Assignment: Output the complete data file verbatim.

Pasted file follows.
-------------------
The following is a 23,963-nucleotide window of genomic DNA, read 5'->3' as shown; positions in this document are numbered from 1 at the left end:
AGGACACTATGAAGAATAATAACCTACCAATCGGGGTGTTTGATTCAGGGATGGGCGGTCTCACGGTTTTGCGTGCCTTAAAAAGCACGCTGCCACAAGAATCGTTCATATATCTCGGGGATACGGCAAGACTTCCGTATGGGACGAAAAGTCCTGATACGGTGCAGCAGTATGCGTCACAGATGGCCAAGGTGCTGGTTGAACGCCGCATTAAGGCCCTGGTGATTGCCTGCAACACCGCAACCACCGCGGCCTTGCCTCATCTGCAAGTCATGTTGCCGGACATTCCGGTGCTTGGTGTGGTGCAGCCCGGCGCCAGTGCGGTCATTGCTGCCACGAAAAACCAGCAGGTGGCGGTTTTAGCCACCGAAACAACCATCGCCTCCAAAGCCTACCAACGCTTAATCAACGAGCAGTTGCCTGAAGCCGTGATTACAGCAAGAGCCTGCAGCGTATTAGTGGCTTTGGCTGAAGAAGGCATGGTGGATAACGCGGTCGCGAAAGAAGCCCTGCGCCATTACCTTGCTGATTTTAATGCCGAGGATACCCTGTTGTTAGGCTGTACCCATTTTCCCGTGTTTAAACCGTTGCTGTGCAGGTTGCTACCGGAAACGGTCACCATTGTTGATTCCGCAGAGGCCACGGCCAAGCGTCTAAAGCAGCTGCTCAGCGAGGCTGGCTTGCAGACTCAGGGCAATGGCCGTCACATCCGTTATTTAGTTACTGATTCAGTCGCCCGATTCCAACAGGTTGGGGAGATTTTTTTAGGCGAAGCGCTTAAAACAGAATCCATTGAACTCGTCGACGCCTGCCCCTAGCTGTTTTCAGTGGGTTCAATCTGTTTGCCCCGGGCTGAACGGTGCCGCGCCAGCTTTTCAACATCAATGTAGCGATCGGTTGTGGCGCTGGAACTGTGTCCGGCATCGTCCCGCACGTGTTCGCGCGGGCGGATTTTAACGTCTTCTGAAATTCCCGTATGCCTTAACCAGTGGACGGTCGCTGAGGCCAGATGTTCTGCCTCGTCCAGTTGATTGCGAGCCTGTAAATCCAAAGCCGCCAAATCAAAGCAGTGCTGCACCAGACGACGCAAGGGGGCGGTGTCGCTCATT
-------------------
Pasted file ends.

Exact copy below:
The following is a 23,963-nucleotide window of genomic DNA, read 5'->3' as shown; positions in this document are numbered from 1 at the left end:
AGGACACTATGAAGAATAATAACCTACCAATCGGGGTGTTTGATTCAGGGATGGGCGGTCTCACGGTTTTGCGTGCCTTAAAAAGCACGCTGCCACAAGAATCGTTCATATATCTCGGGGATACGGCAAGACTTCCGTATGGGACGAAAAGTCCTGATACGGTGCAGCAGTATGCGTCACAGATGGCCAAGGTGCTGGTTGAACGCCGCATTAAGGCCCTGGTGATTGCCTGCAACACCGCAACCACCGCGGCCTTGCCTCATCTGCAAGTCATGTTGCCGGACATTCCGGTGCTTGGTGTGGTGCAGCCCGGCGCCAGTGCGGTCATTGCTGCCACGAAAAACCAGCAGGTGGCGGTTTTAGCCACCGAAACAACCATCGCCTCCAAAGCCTACCAACGCTTAATCAACGAGCAGTTGCCTGAAGCCGTGATTACAGCAAGAGCCTGCAGCGTATTAGTGGCTTTGGCTGAAGAAGGCATGGTGGATAACGCGGTCGCGAAAGAAGCCCTGCGCCATTACCTTGCTGATTTTAATGCCGAGGATACCCTGTTGTTAGGCTGTACCCATTTTCCCGTGTTTAAACCGTTGCTGTGCAGGTTGCTACCGGAAACGGTCACCATTGTTGATTCCGCAGAGGCCACGGCCAAGCGTCTAAAGCAGCTGCTCAGCGAGGCTGGCTTGCAGACTCAGGGCAATGGCCGTCACATCCGTTATTTAGTTACTGATTCAGTCGCCCGATTCCAACAGGTTGGGGAGATTTTTTTAGGCGAAGCGCTTAAAACAGAATCCATTGAACTCGTCGACGCCTGCCCCTAGCTGTTTTCAGTGGGTTCAATCTGTTTGCCCCGGGCTGAACGGTGCCGCGCCAGCTTTTCAACATCAATGTAGCGATCGGTTGTGGCGCTGGAACTGTGTCCGGCATCGTCCCGCACGTGTTCGCGCGGGCGGATTTTAACGTCTTCTGAAATTCCCGTATGCCTTAACCAGTGGACGGTCGCTGAGGCCAGATGTTCTGCCTCGTCCAGTTGATTGCGAGCCTGTAAATCCAAAGCCGCCAAATCAAAGCAGTGCTGCACCAGACGACGCAAGGGGGCGGTGTCGCTCATT